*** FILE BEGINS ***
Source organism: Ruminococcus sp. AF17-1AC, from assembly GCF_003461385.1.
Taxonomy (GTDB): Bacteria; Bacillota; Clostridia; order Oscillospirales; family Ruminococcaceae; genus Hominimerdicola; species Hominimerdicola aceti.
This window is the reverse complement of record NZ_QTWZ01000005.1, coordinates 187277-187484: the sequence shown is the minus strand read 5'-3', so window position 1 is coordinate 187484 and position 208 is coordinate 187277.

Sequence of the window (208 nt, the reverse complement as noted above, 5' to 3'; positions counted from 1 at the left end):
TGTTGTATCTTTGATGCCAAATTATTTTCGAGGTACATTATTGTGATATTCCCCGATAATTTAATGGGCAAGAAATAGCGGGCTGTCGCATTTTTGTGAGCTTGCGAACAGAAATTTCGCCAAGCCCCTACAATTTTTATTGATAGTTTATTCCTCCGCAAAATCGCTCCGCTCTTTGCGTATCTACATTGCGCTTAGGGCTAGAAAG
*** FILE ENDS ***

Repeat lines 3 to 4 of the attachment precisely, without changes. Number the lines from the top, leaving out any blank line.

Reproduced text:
This window is the reverse complement of record NZ_QTWZ01000005.1, coordinates 187277-187484: the sequence shown is the minus strand read 5'-3', so window position 1 is coordinate 187484 and position 208 is coordinate 187277.

Sequence of the window (208 nt, the reverse complement as noted above, 5' to 3'; positions counted from 1 at the left end):